Forty-thousand players and only one controller

Press photo

The PC is evil, start9 is filibustering, Flareon is a False Prophet and all hail the Helix Fossil. These might sound like the gibberish ravings of a cult. Others would describe this as a large-scale social experiment. Some might call it human nature at its finest. You could argue that it’s the modern gladiatorial arena for a tech generation.

TwitchPlaysPokemon features tens of thousands of players controlling a single game of Pokemon Red. Press photo

But ultimately, it’s just Pokémon.

Specifically, it’s TwitchPlaysPokemon (TPP). is a live-streaming site, specifically used for broadcasting video game progress to an audience in real-time. Naturally, the person running the video game is the one playing. However, the person behind TPP turned that assumption on its head by giving the controller back to the audience.

Every Twitch stream comes with a chat box. TPP has been configured so that every command entered into the chat is then fed back into a game of Pokémon Red. What this means is that every person who is watching the game, can also be playing the game — along with everyone else who happens to be watching.

And as the game’s popularity rose, so did the number of players.

At any given time, the number of people inputting commands at once can fluctuate between 40,000 and 110,000 people, not to mention the 20 million cumulative viewers. And of course, you can’t get over 100,000 people to agree on anything — especially not how you’re going to evolve your Eevee.

This isn’t only a game, it’s a complex online culture. Political systems have been put in place as viewers can toggle between “anarchy” where, in the original system, every command is executed in order or “democracy” where there is a 10-second delay to tally the votes. It’s not uncommon for anarchists to vote “start”, effectively pausing the game, in a bid to topple the democratic system.

It’s not just politics, either. A pseudo-religious meme has taken shape after the character repeatedly consulted a currently useless item called the Helix Fossil. Exclamations of “Helix guide us” can be found all across the internet, even in forums completely unrelated to TPP. Likewise, the Pokémon have been assigned religious titles, such as “Bird Jesus” the Pidgeot or Flareon “the False Prophet”, the latter of which was released for seemingly no other reason than the fact that the stream deemed it “unholy”.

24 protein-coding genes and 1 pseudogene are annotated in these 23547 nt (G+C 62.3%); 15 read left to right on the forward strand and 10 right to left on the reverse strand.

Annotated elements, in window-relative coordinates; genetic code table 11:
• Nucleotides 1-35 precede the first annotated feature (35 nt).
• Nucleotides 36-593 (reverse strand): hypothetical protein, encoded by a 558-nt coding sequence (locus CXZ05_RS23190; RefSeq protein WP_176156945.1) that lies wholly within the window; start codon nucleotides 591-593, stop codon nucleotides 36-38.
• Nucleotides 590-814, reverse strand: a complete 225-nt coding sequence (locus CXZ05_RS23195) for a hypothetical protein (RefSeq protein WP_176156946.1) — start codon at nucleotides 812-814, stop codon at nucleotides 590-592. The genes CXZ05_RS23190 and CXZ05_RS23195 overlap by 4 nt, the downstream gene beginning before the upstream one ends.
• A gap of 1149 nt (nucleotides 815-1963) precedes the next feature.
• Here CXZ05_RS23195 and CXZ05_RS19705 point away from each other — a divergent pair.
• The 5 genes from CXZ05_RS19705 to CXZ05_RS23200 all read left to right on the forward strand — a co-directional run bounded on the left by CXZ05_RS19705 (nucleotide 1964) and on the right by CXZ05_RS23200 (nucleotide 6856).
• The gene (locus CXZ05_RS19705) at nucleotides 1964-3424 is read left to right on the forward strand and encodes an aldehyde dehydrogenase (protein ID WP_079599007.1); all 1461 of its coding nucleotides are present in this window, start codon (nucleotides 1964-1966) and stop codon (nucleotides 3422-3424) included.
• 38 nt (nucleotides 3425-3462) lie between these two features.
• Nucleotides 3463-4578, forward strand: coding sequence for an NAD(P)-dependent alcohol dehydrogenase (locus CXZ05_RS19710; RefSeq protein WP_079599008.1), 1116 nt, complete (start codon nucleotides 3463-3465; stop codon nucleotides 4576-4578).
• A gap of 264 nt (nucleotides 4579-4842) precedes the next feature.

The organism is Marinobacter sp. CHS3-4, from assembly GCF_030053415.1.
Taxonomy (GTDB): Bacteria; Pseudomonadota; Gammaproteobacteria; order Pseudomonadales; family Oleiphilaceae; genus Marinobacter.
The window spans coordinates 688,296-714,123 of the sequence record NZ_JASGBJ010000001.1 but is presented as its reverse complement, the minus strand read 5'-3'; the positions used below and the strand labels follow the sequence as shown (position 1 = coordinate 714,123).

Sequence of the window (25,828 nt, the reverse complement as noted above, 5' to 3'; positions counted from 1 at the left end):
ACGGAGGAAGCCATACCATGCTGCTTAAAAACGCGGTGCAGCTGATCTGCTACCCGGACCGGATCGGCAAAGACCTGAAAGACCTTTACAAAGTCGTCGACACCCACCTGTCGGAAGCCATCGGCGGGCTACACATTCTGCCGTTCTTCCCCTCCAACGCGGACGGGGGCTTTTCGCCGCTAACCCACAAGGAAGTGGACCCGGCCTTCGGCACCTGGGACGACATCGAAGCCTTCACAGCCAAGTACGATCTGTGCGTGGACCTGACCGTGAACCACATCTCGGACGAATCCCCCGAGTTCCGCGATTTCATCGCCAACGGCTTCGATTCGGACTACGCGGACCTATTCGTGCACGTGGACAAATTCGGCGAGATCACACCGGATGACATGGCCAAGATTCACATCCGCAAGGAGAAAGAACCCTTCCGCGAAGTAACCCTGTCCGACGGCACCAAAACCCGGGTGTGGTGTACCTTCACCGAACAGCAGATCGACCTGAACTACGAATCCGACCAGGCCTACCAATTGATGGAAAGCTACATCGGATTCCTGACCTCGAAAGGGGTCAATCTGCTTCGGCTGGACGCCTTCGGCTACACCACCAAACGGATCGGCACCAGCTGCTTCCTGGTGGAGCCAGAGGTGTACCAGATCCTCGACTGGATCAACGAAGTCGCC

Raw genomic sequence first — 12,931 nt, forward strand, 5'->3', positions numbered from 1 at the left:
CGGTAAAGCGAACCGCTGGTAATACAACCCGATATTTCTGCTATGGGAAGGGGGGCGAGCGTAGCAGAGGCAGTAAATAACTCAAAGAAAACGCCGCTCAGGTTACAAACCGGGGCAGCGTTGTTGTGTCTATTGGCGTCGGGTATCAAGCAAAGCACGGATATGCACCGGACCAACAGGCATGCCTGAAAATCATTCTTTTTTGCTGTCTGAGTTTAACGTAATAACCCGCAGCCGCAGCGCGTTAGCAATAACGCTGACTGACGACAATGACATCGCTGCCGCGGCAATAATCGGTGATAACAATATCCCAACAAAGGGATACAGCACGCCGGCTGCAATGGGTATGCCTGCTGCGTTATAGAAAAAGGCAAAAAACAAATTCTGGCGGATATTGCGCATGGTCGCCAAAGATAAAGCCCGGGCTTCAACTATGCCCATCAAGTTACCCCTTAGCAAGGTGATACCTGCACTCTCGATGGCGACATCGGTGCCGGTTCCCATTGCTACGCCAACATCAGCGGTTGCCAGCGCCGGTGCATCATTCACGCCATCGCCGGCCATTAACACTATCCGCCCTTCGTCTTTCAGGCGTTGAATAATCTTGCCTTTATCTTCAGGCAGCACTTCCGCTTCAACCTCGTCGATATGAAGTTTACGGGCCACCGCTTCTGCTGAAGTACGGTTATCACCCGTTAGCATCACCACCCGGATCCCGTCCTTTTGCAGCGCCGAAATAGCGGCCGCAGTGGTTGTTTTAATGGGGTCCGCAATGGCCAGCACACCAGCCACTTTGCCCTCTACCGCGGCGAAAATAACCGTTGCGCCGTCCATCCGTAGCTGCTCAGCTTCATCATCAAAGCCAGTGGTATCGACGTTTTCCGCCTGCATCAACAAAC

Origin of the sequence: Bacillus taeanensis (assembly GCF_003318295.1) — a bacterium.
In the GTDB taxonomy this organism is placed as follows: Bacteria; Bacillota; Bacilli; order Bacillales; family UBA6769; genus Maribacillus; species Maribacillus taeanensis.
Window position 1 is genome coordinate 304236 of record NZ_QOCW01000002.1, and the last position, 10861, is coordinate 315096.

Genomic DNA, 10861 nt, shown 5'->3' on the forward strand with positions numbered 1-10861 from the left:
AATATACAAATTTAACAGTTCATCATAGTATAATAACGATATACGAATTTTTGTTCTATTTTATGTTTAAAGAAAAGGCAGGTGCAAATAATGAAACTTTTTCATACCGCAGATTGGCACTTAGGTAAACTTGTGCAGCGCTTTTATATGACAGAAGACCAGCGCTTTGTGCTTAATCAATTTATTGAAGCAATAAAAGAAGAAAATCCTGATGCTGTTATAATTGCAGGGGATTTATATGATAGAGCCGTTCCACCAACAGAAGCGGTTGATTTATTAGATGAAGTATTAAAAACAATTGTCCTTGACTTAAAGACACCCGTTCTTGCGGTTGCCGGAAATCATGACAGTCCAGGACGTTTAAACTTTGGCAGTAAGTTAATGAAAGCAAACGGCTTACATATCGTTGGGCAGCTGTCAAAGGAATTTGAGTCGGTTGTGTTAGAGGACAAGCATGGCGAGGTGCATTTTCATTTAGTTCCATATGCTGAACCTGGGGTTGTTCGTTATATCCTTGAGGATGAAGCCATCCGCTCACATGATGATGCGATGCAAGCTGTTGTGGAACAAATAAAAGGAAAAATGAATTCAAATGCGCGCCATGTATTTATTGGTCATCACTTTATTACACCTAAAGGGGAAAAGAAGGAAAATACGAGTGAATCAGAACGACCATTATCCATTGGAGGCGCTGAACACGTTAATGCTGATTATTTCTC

It isn’t the first video game event to have wide-scale implications. In EVE Online, a massive multiplayer online game, a misclick caused further conflict between two warring factions. The cost for the destroyed in-game warships was estimated at $20,000 USD and it was later revealed that a member who brokered relations in the galaxy was an American diplomat stationed in the Middle East.

Likewise, in the infamous World of Warcraft, a glitch caused an in-game sickness called “Corrupted Blood” to spread outside of its intended area. An epidemic ensued across the servers, with low-level players being killed instantly and players of every faction abandoning populated areas to avoid infection. It was only solved after a quarantine and a complete reset of the game-world and the incident was later studied by the U.S. Centre for Disease Control in case of a real-life epidemic.

So what is TPP teaching us right now? It’s hard to say. As a participant, I am both impressed and infuriated at human nature. In one week, up to 20 million people have been able to co-operate long enough to get six out of the eight Pokémon badges but sometimes we cannot decide if we want to go left or right. Am I watching a feat of humanity, or a train-wreck in slow motion?

Helix guide us all.

If you’d like to witness this madness, or even participate in it, you can head over to



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